Boy Meets World: Rising star Tsitsipas outlasts Donaldson in fifth set

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Stefanos Tsitsipas will face Thomas Fabbiano in the third round at Wimbledon. (Getty Images)

LONDON—When he isn’t playing tennis, Stefanos Tsitsipas’ biggest hobby is photography. Over the last two days, his second-round match versus Jared Donaldson generated enough vivid, passionate images to fill a coffee table book that will be eternally cherished by his loving family. But those memories will also be a testimony to the long, solitary journey of a five-set triumph.

Tucked into the southwest corner of Court 18 was the Tsitsipas posse, an ardent group comprised of father-coach Apostolos, mother Julia, brothers Petros and Pavlos, sister Elisavet—all tennis players. To Apostolos’ left were two coaches from the Mouratoglou Tennis Academy. There were also additional friends and an agent. 

The Tsitsipas contingent lived and died with every point—“Bravo!” and “Allez!” and “Let’s go!” There was even a warning for a coaching violation. It was a grand celebration of a 19-year-old who conducts himself with his own mix of passion and precision. Julia was a superb Russian junior who once beat Virginia Wade. Apostolos set out to learn what it took to be a wise coach. As they watched their prize son, Julia took it in calmly, well aware that today’s match was one of but many. Apostolos was less tranquil—a shrug, a raised eyebrow, at one point draping his left arm over the Mouratoglou coach who sat next to him for much of the match. Life was meant to be a drama, filled with passion and joy and those invariable downs. Wasn’t it? 

One minute short of an hour, Tsitsipas took the first two sets, 6-3, 6-2. He didn’t just win points. He created them, a chained, evocative medley of aces (13 in those first two sets, many north of 120 M.P.H.), lacerating forehands hit crosscourt and inside-out; and, most pleasing to longstanding aficionados, a luscious backhand that was mostly fizzing with topspin but also intermittently and deliciously sliced, be it as approach or drop shot.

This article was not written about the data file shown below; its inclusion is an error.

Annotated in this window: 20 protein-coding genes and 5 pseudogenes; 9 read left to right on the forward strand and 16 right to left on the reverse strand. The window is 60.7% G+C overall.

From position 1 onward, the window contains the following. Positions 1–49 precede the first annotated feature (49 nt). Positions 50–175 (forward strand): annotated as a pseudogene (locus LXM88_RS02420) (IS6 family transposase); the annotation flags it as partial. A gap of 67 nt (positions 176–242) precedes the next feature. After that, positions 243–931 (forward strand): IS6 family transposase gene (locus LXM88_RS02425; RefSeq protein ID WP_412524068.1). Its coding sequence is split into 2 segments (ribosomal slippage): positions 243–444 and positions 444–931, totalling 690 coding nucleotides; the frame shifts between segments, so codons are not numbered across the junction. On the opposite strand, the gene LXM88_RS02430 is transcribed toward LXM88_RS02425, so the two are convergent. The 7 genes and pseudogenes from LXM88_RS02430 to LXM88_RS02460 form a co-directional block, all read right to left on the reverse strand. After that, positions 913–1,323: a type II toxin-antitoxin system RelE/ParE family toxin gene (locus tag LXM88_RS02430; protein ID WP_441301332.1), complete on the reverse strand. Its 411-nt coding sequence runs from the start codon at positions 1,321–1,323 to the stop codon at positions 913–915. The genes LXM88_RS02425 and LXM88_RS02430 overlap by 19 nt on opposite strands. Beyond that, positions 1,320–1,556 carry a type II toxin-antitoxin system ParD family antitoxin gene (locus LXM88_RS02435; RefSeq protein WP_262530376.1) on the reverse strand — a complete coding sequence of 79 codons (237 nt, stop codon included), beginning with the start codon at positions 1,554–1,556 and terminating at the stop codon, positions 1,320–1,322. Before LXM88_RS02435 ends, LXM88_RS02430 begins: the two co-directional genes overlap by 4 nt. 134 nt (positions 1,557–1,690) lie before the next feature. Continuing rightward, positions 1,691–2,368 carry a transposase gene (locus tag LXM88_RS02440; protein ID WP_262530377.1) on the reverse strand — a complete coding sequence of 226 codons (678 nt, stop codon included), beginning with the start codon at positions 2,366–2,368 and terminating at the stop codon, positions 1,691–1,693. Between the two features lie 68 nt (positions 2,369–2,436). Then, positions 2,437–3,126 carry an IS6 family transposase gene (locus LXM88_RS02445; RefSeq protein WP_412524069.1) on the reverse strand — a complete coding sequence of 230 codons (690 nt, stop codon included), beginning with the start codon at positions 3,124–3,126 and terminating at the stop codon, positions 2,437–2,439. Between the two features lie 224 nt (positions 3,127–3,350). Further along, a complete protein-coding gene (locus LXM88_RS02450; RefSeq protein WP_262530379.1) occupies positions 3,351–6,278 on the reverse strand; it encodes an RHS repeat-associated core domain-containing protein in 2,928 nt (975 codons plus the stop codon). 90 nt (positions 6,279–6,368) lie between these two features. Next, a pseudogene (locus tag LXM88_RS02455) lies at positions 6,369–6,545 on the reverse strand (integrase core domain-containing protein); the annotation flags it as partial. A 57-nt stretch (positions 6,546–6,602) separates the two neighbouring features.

Past and future converged in the present of this lanky Greek, Tsitsipas conjuring up memories of dazzlers past—the audacity of Laver, the aggression of Sampras, the physicality of Becker. The future? Perhaps great matches to come versus such peers as Denis Shapovalov, the slightly elder Nick Kyrgios, even the dean of them all, Roger Federer.

And Donaldson in that first hour? Not a factor. Just another "bland" American, appropriately tall, studied, technically proficient; but hardly inspired. Tsitsipas was Western Civilization, the mix of a Russian mother and Greek father, his racquet channeling arts and letters as he closed out the second set with three straight aces. Donaldson was that sturdy, friendly guy in your dorm who was taking econ and would soon enough be working at some rich alum’s hedge fund.    

But then it all changed. Donaldson wasn’t about to go away. He was never going to go away. Recall that he had spent many years in his youth training in Argentina. Recall that at the last major, on the same-numbered field court at Roland Garros, Donaldson had fought through cramps and even twice tossed in underhand serves before losing to Grigor Dimitrov, 10-8 in the fifth. Count him out at your own peril.